Small number of local accounts compromised, says Deliveroo Singapore

Deliveroo staff getting the food ready for delivery.
Deliveroo staff getting the food ready for delivery. PHOTO: DELIVEROO

SINGAPORE - Deliveroo Singapore has said that some local accounts were compromised as of Friday (Nov 25).

"These accounts have been suspended and are being assessed. If anyone believes that their account has been compromised, they should reach out to Deliveroo as soon as possible for assistance," a spokesman said.

Users can do that by checking their order history, the spokesman added. Deliveroo declined to reveal how many accounts were affected, but said it was "very few".

It urged customers to "use strong and unique passwords for every service they use".

Earlier, it was reported that Singapore customers had not been affected by compromised accounts in Britain.

But less than a day later, Deliveroo became aware of "fraudulent activity affecting a small number of local accounts".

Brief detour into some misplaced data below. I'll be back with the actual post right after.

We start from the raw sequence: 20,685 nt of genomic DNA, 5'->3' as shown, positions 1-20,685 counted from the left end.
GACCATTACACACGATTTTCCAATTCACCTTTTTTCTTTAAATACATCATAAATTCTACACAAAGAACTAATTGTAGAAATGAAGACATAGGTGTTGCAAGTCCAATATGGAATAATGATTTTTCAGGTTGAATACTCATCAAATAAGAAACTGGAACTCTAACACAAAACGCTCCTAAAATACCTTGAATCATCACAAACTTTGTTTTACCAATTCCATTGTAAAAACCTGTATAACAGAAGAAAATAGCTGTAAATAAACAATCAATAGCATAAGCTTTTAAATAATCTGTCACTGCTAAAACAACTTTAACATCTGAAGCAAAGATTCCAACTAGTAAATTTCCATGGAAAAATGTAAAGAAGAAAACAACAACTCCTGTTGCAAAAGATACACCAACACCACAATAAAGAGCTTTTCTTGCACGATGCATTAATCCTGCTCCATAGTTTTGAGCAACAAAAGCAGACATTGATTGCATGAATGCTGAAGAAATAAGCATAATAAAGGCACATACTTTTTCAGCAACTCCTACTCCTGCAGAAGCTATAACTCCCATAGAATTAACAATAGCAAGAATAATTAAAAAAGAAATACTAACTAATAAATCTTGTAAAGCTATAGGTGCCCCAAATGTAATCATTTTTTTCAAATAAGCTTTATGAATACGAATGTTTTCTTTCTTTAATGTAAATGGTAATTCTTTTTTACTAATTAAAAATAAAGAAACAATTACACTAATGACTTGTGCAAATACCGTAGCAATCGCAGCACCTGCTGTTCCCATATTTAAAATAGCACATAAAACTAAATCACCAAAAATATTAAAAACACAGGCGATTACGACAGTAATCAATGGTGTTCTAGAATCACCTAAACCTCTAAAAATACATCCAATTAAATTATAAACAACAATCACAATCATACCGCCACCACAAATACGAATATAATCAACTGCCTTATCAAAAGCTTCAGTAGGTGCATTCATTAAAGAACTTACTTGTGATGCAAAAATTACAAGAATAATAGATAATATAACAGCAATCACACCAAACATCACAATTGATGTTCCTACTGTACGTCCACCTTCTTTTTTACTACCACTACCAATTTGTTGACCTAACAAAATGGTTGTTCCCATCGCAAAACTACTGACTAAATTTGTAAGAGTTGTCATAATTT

BBC Watchdog reported this week that customers in Britain were billed for food they did not order.

One user, Ms Judith MacFadyen, told BBC that she was charged £200 (S$354) for four orders of burgers delivered to a few addresses.

The customers affected had their money refunded, BBC said.

"We are aware of these cases raised by Watchdog - they involve stolen food, not credit card numbers," Deliveroo said in an earlier statement.

The London-based company said that no financial information was stolen, as passwords stolen from other online services were used to access Deliveroo customers' accounts.

"That said, we can assure customers that we are constantly improving our security measures, and make regular upgrades to our practices," it added.

"Recently, this included frequently asking customers to verify themselves when entering a new address."

The company also uses machine learning to track "patterns of criminal activity", it said.

It declined to elaborate on measures to counter fraud due to security concerns.

Deliveroo, which was founded in 2013, launched in Singapore in late 2015.

Another food delivery company here, UberEats, has said that it ensures the "safety of its platform and those who use it".